Elevated plasma triglyceride and reduced HDL concentrations are prominent features of metabolic syndrome and type 2 diabetes. Individuals with Tangier disease also have elevated plasma triglyceride concentrations and very low HDL, resulting from mutations in ATP-binding cassette transporter A1 (ABCA1), an integral membrane protein that facilitates nascent HDL particle assembly. Past studies attributed the inverse relationship between plasma HDL and triglyceride to intravascular lipid exchange and catabolic events. However, recent studies also suggest that hepatic signaling and lipid mobilization and secretion may explain how HDL affects plasma triglyceride concentrations.
12/15 lipoxygenase (12/15LO) oxidizes polyunsaturated fatty acids (PUFAs) to form bioactive lipid mediators. The role of 12/15LO in atherosclerosis development remains controversial. We evaluated atherosclerosis development and lipid metabolism in 12/15LO-LDL receptor (LDLr) double knockout (DK) vs. LDLr knockout (SK) mice fed a PUFA-enriched diet to enhance production of 12/15LO products. Compared with SK controls, DK mice fed a PUFA-enriched diet had decreased plasma and liver lipid levels, hepatic lipogenic gene expression, VLDL secretion, and aortic atherosclerosis and increased VLDL turnover. Bone marrow transplantation and Kupffer cell ablation studies suggested both circulating leukocytes and Kupffer cells contributed to the lipid phenotype in 12/15LO-deficient mice. Conditioned medium from in vitro incubation of DK vs. SK macrophages reduced triglyceride secretion in McArdle 7777 hepatoma cells. Our results suggest that, in the context of dietary PUFA enrichment, macrophage 12/15LO expression adversely affects plasma and hepatic lipid metabolism, resulting in exacerbated atherosclerosis.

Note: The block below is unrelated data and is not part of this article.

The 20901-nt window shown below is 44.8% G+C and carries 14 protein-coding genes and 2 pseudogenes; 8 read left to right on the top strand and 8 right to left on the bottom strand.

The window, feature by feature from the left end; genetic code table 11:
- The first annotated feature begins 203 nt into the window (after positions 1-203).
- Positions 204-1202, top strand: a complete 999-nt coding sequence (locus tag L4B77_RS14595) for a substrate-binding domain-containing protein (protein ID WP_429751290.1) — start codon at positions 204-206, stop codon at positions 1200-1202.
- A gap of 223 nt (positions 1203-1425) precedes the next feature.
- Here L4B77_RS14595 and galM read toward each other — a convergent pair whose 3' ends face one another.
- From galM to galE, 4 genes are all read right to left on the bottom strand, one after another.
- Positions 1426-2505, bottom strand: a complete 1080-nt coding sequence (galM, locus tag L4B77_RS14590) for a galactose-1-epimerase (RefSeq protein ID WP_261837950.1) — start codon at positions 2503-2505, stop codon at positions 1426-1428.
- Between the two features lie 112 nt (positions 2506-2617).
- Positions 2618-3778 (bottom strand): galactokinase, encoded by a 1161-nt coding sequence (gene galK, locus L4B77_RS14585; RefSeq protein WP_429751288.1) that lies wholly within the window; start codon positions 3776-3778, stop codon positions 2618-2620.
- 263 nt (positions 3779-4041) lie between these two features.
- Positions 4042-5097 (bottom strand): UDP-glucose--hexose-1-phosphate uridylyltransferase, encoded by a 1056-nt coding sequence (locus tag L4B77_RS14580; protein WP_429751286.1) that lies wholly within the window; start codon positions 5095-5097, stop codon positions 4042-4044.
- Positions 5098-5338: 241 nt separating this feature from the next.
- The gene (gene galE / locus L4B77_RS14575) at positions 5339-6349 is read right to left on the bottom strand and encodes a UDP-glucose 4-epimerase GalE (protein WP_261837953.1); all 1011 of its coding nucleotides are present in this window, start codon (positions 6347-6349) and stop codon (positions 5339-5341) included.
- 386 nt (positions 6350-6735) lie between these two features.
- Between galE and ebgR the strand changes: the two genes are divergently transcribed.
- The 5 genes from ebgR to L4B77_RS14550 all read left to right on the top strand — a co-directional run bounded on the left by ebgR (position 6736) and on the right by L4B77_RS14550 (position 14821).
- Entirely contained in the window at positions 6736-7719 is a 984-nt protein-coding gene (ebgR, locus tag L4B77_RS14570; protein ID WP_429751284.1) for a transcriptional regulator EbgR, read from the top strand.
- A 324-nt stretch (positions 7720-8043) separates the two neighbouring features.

Mutations of comparative gene identification 58 (CGI-58) in humans cause Chanarin-Dorfman syndrome, a rare autosomal recessive disease in which excess triacylglycerol (TAG) accumulates in multiple tissues. CGI-58 recently has been ascribed two distinct biochemical activities, including coactivation of adipose triglyceride lipase and acylation of lysophosphatidic acid (LPA). It is noteworthy that both the substrate (LPA) and the product (phosphatidic acid) of the LPA acyltransferase reaction are well-known signaling lipids. Therefore, we hypothesized that CGI-58 is involved in generating lipid mediators that regulate TAG metabolism and insulin sensitivity. Here, we show that CGI-58 is required for the generation of signaling lipids in response to inflammatory stimuli and that lipid second messengers generated by CGI-58 play a critical role in maintaining the balance between inflammation and insulin action. Furthermore, we show that CGI-58 is necessary for maximal TH1 cytokine signaling in the liver. This novel role for CGI-58 in cytokine signaling may explain why diminished CGI-58 expression causes severe hepatic lipid accumulation yet paradoxically improves hepatic insulin action. Collectively, these findings establish that CGI-58 provides a novel source of signaling lipids. These findings contribute insight into the basic mechanisms linking TH1 cytokine signaling to nutrient metabolism.